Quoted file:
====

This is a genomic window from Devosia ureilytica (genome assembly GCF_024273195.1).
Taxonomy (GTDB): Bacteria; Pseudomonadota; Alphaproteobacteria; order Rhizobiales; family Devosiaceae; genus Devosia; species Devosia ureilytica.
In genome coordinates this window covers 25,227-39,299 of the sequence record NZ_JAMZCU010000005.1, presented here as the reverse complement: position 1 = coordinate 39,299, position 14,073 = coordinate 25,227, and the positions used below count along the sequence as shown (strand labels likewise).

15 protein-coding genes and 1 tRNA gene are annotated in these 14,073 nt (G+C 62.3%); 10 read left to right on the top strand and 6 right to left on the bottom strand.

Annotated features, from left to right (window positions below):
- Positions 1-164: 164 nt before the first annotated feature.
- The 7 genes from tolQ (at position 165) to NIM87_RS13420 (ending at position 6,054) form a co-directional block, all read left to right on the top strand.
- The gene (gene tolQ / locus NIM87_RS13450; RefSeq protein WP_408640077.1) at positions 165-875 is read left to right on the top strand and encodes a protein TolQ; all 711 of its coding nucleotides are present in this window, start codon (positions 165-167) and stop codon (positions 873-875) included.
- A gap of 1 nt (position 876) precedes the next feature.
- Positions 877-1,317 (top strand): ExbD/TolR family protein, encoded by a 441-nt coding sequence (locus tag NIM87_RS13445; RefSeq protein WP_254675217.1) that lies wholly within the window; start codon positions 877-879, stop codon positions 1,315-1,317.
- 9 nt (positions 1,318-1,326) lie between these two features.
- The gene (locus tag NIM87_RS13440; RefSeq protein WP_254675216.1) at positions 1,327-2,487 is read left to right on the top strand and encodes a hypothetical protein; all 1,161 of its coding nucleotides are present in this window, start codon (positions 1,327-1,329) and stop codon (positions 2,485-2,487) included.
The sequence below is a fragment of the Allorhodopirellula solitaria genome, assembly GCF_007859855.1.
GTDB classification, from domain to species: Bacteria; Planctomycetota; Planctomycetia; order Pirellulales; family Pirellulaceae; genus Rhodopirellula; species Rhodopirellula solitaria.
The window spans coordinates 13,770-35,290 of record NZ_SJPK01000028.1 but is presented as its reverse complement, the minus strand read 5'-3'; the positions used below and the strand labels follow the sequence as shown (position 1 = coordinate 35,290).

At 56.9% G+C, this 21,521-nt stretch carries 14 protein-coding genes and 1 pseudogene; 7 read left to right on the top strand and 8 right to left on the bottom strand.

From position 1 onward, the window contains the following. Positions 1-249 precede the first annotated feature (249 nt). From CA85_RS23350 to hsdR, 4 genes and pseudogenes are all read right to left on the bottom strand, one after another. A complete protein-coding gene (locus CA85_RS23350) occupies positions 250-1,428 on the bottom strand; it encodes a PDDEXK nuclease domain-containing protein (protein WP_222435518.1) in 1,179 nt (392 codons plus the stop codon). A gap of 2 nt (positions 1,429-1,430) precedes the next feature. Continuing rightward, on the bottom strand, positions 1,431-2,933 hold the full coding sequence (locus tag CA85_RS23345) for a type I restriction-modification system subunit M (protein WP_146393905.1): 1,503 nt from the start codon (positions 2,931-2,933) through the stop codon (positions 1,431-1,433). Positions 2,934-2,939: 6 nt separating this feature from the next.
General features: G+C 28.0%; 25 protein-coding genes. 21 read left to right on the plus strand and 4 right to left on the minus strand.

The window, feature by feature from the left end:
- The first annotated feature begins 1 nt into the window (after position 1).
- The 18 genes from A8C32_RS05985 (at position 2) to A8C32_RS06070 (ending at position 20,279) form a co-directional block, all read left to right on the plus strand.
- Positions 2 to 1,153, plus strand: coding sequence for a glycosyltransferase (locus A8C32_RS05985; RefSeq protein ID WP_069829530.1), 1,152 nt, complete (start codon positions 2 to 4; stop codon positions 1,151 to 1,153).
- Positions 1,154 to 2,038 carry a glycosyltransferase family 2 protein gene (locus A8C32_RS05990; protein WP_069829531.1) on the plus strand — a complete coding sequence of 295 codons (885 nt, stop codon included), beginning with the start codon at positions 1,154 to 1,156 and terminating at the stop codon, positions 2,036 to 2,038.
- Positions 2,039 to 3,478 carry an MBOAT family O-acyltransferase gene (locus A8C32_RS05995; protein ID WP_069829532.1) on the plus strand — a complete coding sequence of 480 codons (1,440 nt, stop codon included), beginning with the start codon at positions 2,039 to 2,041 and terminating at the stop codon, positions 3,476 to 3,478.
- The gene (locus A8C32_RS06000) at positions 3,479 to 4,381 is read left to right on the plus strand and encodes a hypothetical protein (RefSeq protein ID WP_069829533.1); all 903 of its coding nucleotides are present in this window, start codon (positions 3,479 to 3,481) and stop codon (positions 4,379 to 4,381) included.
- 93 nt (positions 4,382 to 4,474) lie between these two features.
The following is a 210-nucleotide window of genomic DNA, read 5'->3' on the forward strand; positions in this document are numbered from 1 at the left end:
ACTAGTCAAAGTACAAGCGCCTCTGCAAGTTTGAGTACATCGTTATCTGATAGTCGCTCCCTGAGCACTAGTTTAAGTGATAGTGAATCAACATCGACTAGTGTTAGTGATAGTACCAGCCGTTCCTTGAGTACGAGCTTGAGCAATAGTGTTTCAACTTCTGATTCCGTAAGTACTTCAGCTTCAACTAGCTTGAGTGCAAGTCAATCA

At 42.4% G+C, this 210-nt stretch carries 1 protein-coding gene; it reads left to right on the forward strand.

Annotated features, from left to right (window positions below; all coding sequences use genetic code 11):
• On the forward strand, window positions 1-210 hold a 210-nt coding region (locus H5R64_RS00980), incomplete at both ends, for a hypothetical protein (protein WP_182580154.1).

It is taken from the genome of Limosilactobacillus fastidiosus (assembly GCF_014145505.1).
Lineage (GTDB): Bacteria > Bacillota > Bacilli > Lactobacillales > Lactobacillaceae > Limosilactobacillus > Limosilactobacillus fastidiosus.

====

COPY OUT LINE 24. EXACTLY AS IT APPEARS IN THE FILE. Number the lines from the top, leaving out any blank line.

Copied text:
- Positions 2,039 to 3,478 carry an MBOAT family O-acyltransferase gene (locus A8C32_RS05995; protein ID WP_069829532.1) on the plus strand — a complete coding sequence of 480 codons (1,440 nt, stop codon included), beginning with the start codon at positions 2,039 to 2,041 and terminating at the stop codon, positions 3,476 to 3,478.